Minneapolis trial in George Floyd death starts
The trial of former Minneapolis police officer Derek Chauvin for the death of George Floyd was due to begin on Monday with the screening of jurors to weigh murder and manslaughter charges in a case seen as a referendum on police violence against Black Americans.
The judge has set aside three weeks for jury selection alone, mindful of the difficulties finding impartial Minneapolitans in a case that has convulsed a nation and in which an image of the victim — a selfie of Floyd faintly smiling — has become an international icon of racial justice.
The court mailed prospective jurors an unusually detailed 16-page questionnaire last year asking them what they know about Floyd’s death on May 25 on the street after his arrest outside a Minneapolis grocery store.
Among the questions: Have they seen video of his death? Recorded on bystanders’ cellphones and police body-worn cameras, they show Chauvin, who is white, with his knee on Floyd’s neck for nearly nine minutes as Floyd, a 46-year-old Black man in handcuffs, pleads for his life before fading into stillness.
Have they taken part in the protests that followed? Video of Floyd’s dying words — “I can’t breathe” — spread online within hours, causing one of the largest protest movements ever seen in the United States, with daily marches in cities around the country decrying police brutality and racism.
And what do they think of Black Lives Matter? Chauvin’s lawyers are expected to challenge the seating of jurors who show support for the movement against racism in the justice system.
Chauvin’s lawyers have up to 15 peremptory challenges by which they can exclude a juror without having to cite a reason, while the prosecutors from the Minnesota attorney general’s office have nine. If one side suspects the other is challenging a juror on the basis of race, ethnicity or sex, it can ask the judge to overrule.
Jurors in Floyd Case
Some criminal justice experts fear the resulting 12 jurors and four alternates may not include any Black people and that this could undermine public perception of the validity of any eventual verdict.
“In an ideal world you want somebody who hasn’t formed an opinion,” Aviva Orenstein, a law professor at Indiana University Maurer School, said in an interview. “Do you know a Black person who has not formed an opinion about George Floyd?”
About a fifth of Minneapolis residents are Black.
“What all of us should be wanting is a jury that represents the range of views and opinions and demographic characteristics of the community,” Valerie Hans, a law professor at Cornell University who studies the jury system, said in an interview. “That should include people that maybe were in protests and have a variety of views on the related issues.”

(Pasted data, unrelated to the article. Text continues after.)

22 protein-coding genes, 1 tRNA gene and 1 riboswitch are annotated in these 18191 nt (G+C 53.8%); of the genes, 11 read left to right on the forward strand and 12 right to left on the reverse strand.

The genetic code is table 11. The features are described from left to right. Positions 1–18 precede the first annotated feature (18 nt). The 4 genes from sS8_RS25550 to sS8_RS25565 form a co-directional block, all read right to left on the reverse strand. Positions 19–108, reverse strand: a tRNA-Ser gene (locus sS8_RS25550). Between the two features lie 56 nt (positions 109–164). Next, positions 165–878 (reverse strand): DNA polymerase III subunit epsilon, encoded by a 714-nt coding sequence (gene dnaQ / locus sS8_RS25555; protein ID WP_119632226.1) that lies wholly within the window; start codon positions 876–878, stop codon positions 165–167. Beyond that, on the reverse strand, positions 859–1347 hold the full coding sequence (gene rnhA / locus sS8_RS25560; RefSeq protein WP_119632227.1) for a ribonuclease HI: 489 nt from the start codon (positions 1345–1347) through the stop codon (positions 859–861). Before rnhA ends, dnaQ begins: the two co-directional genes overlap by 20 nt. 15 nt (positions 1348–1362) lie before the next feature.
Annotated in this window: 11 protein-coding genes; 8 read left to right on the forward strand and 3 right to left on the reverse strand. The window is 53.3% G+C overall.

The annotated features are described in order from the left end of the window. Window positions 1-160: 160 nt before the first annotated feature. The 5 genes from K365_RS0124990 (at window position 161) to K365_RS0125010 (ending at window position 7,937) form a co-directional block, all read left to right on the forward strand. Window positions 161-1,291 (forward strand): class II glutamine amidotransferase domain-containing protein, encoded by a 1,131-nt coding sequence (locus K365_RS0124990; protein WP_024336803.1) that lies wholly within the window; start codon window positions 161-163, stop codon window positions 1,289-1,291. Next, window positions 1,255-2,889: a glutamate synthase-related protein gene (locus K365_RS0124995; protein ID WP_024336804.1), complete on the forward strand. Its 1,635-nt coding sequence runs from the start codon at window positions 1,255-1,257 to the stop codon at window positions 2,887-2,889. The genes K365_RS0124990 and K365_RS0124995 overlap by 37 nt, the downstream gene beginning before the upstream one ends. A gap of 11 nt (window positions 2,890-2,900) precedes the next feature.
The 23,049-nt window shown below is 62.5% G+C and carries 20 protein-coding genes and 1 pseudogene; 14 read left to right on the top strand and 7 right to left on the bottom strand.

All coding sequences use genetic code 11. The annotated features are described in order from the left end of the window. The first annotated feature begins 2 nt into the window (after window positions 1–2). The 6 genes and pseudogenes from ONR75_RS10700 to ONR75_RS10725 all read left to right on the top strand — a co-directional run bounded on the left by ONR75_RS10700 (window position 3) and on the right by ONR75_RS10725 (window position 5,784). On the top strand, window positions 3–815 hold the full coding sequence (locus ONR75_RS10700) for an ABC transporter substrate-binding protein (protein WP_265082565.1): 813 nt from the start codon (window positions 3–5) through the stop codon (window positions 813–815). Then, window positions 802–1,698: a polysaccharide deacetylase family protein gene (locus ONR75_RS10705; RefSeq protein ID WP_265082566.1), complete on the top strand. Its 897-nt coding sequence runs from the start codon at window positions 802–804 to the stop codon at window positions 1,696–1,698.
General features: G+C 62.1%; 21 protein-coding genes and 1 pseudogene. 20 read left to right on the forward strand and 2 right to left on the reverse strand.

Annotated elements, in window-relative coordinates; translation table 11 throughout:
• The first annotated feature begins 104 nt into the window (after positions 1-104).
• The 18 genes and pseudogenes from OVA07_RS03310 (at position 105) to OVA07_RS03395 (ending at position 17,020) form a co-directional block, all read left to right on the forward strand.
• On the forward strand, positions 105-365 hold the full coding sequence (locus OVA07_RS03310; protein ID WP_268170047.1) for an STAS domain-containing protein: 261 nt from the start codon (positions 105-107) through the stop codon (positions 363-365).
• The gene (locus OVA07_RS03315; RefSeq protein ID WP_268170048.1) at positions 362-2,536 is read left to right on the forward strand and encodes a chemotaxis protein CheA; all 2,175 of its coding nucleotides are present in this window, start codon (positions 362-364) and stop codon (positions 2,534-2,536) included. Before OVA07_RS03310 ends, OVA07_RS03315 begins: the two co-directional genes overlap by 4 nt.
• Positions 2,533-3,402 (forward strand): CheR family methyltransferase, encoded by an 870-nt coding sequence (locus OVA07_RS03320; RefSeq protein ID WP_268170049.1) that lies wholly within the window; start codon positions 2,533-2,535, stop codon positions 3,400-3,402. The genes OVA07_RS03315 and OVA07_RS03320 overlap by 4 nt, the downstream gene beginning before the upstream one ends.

Chauvin, 44, is charged with second-degree murder, which carries a sentence of up to 40 years in prison, and manslaughter. On Friday, the Minnesota Court of Appeals ordered the lower court to reconsider prosecutors’ request to also reinstate a third charge, third-degree murder. It was unclear whether that order might delay proceedings.
Chauvin was released from jail on a $1 million bond last October and will be tried in a courtroom in the Hennepin County Government Center, a tower in downtown Minneapolis now ringed with fencing and concrete barricades for fear of disruption by protesters.
He appeared in court dressed in a navy blue suit and tie, a white shirt and a black face mask and jotted notes in a yellow legal pad on the table before him.
Chauvin’s lead lawyer, Eric Nelson, told the court the defense would appeal the Friday ruling, while prosecutors argued that the district court did not have jurisdiction while outstanding legal issues were resolved.
Small groups of protesters gathered by the barricades at an adjoining park, some arriving with bouquets of flowers and signs daubed with optimistic slogans: “A change is coming.” A few volunteers set up tables, handing out donated coffee and donuts.
The courtroom has been adapted to mitigate the spread of the novel coronavirus, and Judge Peter Cahill has sharply limited attendance inside: the families of Chauvin and Floyd have each been allocated a single seat inside the courtroom, and most reporters attending must watch a video stream in a building across the street.
Lawyers for Chauvin, who was fired from the police force the day after Floyd’s death, have argued that he correctly followed his training in helping colleagues arrest Floyd on suspicion of using a counterfeit $20 bill at the Cup Foods grocery store. A handcuffed Floyd can be seen in videos struggling against being placed in a police vehicle complaining he has claustrophobia.
The medical examiner ruled that Floyd’s death was a homicide caused partly by police restraint holds. But the autopsy report also noted that Floyd had recently ingested the opioid fentanyl, and Chauvin’s lawyers contend that an overdose was the main cause of death.
(Reporting by Jonathan Allen in Minneapolis; Editing by Daniel Wallis and Steve Orlofsky)